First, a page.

By Marlee Moore
Nearly a decade after nestling 60 pecan transplants into rolling Randolph County pastureland, Bran and Karla Futral eagerly advocate for a declining industry poised for resurgence.
“We will always be planting more trees,” said Bran, whose orchards near Woodland now number 600-plus pecan trees. “If we had to do it over again, we would have started earlier.”
Alabama pecan growers, including the Futrals, are slated to harvest around 3 million pounds of the official state nut this year. That’s a sharp contrast to 60 million pounds Bran said were annually harvested in the late ‘60s and early ‘70s before devastating storms toppled thousands of trees near Alabama’s coast. Many farmers didn’t replant thanks to pecans’ long establishment time. It takes inaugural crops five-plus years to bear after planting.
The Futrals and fellow Alabama Pecan Growers Association (APGA) members are determined to make 3 million pounds Alabama’s low point.
“We’ve got to help growers sell their product in retail stores or work better with big buyers of wholesale pecans,” said Bran, APGA’s president. “Our neighbors in Georgia have crushed it. We’ve got to figure it out.”
Mentoring small and beginning pecan growers is an avenue Bran believes will work.
“If someone is interested in growing pecans, we’ll do whatever it takes to help them,” he said.
In Baldwin County, the Bertolla family has nearly a century of experience producing pecans. They and other families along the Gulf Coast planted extensive acres in the early 1900s.
Today, A.A. Bertolla Farms has just 350 trees, a fraction of its original count following hits from Hurricanes Frederic, Ivan and, most recently, Sally.
And the Bertollas aren’t planting back.
“This was thick with trees before Sally,” said Ray Bertolla, walking through a shaded orchard with gaps in its rows of towering trees. “But we’re not planting more trees. This business isn’t the most profitable of our crops. We’ve dealt with hurricanes, and now we’re dealing with urban sprawl. You’re losing years of revenue when you lose a tree.”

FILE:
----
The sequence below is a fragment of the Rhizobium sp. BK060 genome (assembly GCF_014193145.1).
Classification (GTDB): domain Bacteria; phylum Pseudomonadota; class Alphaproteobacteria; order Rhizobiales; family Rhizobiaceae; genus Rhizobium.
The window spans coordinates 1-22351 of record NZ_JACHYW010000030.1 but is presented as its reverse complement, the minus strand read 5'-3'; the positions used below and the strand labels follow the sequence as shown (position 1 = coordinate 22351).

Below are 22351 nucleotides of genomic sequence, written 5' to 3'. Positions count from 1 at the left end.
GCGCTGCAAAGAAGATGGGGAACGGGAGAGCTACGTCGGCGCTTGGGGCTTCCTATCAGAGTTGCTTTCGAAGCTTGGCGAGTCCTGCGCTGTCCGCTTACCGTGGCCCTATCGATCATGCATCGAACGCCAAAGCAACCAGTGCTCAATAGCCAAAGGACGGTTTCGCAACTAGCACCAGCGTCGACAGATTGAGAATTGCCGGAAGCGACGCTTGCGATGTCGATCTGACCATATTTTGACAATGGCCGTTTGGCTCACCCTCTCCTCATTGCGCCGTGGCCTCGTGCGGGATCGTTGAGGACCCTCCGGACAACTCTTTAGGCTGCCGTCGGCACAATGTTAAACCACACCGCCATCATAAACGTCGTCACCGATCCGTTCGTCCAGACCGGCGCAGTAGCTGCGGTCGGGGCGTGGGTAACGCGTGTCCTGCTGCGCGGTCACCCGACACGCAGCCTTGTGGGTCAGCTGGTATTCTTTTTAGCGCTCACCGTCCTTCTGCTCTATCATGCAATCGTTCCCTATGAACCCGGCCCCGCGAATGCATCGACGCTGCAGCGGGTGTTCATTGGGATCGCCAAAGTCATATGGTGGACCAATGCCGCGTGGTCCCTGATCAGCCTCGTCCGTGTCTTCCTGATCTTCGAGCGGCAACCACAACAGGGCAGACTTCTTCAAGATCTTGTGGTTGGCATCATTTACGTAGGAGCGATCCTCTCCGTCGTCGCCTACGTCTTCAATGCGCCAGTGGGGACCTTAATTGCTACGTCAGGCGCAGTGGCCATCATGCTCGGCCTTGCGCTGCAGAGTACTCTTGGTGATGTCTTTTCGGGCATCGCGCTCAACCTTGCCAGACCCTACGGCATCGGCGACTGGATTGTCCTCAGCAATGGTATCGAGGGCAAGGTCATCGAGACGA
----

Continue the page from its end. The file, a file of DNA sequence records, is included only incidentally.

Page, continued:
Cracking The Code
Bertolla serves with Bran on APGA’s board. Despite differences in geography, topography and background, the farmers said they’re excited to partner with organizations like the Alabama Fruit & Vegetable Growers Association (AFVGA) to crack the code on the future of Alabama pecans. AFVGA is an affiliate of the Alabama Farmers Federation, the state’s largest farm organization serving 340,000 member families.
“We all realize pecans aren’t the easiest crop to grow,” said AFVGA Executive Director Blake Thaxton. “But with a little education and a lot of hard work, any landowner can benefit from planting pecan trees.”
To help farmers, APGA is helping host pecan-specific seminars during AFVGA’s Annual Conference Feb. 9-10 in Gulf Shores.
“If taken care of properly, pecan trees can produce a crop that fetches a premium price for decades,” Thaxton said. “We want to help new and long-term pecan farmers learn, so we’re excited to welcome APGA to our conference.”
Answering The Call
The Futrals, Bertolla and other APGA board members answer producers’ SOS calls — from homeowners whose backyard trees are battling pecan scab to fledgling growers to farmers looking to diversify their operations.
“Every farm needs to be diversified,” said Bertolla, whose family grows row crops and cattle, too. “It may not work for us forever, but I’m glad more folks are getting into the pecan business.”
Bertolla and Bran said the future is especially promising for growers farther inland, who are less susceptible to fall tempests that can fell pecan trees with nut-laden canopies and shallow roots.
As growers invest in the industry, Bran counters calls with his favorite question: “What’s your endgame?”
That dictates decisions like pecan rootstock and graft selection, choosing grass for the orchard floor, pest management, irrigation opportunities and spacing.
Those decisions and learning from trial and error take time, Bran said.
“If you’re not fully into this and prepared to take the bumps and the bruises, you’re in the wrong business,” he said. “It’s a marathon, not a sprint. If I had to do it all over again, I’d still plant the orchard.”